Core inflation barely budges in February--but headline consumer price inflation hits a 2.9% annual rate

03/16/2012 2:08 pm EST


Jim Jubak

Founder and Editor,

Headline inflation rose by 0.4% in February. That was a jump from the 0.2% increase in the Consumer Price Index in January and the biggest increase in consumer prices since April 2011.

The big culprit was the cost of energy. Gasoline prices rose 6.0% in the month and accounted for 80% of the increase in headline inflation.

Core inflation—which doesn’t include volatile food and energy prices—rose 0.1% in February. That was actually a drop from the 0.2% increase in January.

Economists surveyed by had expected the headline inflation number to show a 0.4% increase in February. Economists surveyed by Bloomberg had projected that the core rate would climb by 0.2%.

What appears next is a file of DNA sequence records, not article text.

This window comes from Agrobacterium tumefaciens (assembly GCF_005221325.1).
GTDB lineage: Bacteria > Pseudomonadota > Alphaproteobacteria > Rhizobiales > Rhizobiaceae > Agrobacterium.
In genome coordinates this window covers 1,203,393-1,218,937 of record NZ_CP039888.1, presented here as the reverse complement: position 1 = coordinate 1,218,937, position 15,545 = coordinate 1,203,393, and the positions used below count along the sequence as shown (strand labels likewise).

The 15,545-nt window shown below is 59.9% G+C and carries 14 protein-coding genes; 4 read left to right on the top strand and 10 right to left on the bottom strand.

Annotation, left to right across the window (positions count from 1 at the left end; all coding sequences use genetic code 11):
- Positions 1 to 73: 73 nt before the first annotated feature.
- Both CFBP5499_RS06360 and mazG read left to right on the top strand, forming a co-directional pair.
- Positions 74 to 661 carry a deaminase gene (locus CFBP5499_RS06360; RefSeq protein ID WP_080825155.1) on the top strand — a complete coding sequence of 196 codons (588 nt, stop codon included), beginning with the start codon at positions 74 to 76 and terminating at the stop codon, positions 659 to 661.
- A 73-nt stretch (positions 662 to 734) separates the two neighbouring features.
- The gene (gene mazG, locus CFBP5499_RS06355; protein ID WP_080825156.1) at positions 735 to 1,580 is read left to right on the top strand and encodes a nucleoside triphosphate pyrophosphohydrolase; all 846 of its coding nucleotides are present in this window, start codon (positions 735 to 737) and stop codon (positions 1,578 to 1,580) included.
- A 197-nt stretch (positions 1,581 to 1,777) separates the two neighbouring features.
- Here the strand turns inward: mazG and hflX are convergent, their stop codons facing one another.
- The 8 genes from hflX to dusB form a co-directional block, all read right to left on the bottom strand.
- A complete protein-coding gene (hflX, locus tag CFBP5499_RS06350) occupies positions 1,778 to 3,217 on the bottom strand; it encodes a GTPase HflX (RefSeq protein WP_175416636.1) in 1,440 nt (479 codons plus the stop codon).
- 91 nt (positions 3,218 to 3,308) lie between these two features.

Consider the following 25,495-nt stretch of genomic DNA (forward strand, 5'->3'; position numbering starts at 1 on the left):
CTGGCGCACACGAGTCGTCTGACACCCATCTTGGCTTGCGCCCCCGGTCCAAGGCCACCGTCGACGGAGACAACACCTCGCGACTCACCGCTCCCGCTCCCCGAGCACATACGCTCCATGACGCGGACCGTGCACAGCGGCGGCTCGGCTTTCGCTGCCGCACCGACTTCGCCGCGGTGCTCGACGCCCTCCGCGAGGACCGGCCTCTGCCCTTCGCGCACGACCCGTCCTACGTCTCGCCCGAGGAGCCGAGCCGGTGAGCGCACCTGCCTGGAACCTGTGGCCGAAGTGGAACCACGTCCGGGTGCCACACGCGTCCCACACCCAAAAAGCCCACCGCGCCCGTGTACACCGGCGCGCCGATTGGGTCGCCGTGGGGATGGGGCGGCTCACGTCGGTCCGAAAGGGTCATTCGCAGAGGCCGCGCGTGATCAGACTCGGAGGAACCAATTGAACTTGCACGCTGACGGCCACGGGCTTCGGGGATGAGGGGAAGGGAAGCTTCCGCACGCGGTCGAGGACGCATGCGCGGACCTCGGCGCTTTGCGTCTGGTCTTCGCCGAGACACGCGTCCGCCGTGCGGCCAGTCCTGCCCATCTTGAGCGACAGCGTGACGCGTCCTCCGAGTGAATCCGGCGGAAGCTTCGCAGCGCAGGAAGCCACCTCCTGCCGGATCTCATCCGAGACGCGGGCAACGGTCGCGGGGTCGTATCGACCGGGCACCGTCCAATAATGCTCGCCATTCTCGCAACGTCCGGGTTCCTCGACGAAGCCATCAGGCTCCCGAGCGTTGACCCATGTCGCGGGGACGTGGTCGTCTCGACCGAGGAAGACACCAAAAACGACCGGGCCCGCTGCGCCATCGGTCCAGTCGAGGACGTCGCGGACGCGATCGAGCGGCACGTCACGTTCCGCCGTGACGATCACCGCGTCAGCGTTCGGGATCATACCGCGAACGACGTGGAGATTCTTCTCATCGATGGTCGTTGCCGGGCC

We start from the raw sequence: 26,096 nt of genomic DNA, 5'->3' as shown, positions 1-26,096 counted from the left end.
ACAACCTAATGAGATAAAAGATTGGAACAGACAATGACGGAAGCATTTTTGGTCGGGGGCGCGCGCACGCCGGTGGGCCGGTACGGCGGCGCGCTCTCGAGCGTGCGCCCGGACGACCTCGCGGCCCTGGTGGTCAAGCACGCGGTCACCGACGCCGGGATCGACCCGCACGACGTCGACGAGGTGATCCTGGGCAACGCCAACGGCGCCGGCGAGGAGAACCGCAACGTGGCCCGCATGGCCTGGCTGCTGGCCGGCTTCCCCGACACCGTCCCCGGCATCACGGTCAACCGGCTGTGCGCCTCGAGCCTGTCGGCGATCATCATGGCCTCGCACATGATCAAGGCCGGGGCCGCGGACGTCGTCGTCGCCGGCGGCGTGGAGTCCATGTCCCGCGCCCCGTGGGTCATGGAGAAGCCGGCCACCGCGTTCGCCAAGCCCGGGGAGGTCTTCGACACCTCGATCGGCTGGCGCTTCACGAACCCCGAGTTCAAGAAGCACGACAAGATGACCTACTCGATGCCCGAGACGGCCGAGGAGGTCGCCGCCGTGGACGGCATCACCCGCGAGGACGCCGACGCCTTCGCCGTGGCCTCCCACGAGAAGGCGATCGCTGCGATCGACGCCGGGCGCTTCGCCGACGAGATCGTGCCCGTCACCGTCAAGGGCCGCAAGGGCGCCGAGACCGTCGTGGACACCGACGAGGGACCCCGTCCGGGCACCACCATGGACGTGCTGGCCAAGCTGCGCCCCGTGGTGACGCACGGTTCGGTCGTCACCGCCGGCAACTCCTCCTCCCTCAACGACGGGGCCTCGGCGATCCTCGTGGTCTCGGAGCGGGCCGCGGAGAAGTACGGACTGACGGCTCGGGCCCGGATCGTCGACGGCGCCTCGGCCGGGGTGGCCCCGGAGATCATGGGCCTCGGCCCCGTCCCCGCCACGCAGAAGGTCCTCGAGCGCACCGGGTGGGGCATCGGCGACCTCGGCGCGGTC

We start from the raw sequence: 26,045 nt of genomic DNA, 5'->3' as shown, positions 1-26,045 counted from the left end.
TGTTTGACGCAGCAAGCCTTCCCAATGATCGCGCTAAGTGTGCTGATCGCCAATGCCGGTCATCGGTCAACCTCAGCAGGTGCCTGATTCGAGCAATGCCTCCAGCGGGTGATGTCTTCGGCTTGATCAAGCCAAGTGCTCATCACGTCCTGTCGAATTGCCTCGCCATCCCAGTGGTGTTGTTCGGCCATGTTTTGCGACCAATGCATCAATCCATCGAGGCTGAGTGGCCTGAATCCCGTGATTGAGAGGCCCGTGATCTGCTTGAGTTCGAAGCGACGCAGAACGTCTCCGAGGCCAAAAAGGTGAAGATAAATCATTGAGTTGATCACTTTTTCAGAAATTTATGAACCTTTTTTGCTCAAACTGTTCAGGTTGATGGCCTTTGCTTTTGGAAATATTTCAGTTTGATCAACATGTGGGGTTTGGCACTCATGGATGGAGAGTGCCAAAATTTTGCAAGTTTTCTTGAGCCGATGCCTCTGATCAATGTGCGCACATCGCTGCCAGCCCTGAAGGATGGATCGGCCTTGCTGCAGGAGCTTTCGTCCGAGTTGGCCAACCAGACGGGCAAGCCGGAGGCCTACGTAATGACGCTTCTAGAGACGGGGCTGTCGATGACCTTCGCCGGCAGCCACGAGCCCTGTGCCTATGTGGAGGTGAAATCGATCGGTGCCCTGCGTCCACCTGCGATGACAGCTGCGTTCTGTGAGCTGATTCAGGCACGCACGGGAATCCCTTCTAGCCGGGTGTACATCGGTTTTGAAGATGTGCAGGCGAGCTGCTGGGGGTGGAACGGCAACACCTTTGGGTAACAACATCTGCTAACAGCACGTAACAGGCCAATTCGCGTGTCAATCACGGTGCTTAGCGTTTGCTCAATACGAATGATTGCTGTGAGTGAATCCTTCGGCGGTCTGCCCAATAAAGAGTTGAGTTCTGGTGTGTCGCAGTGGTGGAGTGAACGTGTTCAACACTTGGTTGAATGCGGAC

The Federal Reserve watches the core inflation number and there’s nothing in the less than projected 0.1% increase in core inflation in February to make Ben Bernanke and company rethink their commitment to keeping short-term interest rates at 0% to 0.25% through the end of 2014. Inflation, by this measure, is under control.

The worry these numbers have likely created at the Fed is, in fact, in the other direction—they show a significant drag on growth from higher energy prices that may slow the economy.

And it’s not just gasoline prices. Headline inflation is now running at an annual rate of 2.9%--that’s the same rate as in January. But at that inflation rate, according to data from the Labor Department released today, hourly earnings adjusted for inflation fell 0.3% in February and are now down at an annual rate of 1.1% over the past 12 months.

Falling real earnings do pose a very big danger to a recovering U.S. economy—even if aggregate earnings are rising for the country as a whole as more people move from unemployed to working.
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